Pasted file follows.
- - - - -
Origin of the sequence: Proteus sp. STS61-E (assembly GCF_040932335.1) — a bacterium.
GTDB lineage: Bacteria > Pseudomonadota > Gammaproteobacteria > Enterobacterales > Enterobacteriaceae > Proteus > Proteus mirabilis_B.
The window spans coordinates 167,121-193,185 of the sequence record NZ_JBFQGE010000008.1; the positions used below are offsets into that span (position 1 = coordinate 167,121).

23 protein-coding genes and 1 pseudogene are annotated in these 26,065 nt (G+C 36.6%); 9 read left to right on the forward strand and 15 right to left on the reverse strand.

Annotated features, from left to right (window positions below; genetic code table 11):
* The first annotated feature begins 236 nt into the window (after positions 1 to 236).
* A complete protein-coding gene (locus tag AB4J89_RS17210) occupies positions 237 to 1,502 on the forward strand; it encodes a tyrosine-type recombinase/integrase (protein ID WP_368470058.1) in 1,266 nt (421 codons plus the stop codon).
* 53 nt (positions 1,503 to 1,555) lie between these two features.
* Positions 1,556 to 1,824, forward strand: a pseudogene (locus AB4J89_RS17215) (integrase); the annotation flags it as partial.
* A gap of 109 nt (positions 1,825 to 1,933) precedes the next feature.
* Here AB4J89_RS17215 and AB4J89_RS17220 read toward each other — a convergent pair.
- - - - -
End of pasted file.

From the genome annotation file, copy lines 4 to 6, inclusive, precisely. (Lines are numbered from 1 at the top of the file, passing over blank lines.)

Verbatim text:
23 protein-coding genes and 1 pseudogene are annotated in these 26,065 nt (G+C 36.6%); 9 read left to right on the forward strand and 15 right to left on the reverse strand.

Annotated features, from left to right (window positions below; genetic code table 11):
* The first annotated feature begins 236 nt into the window (after positions 1 to 236).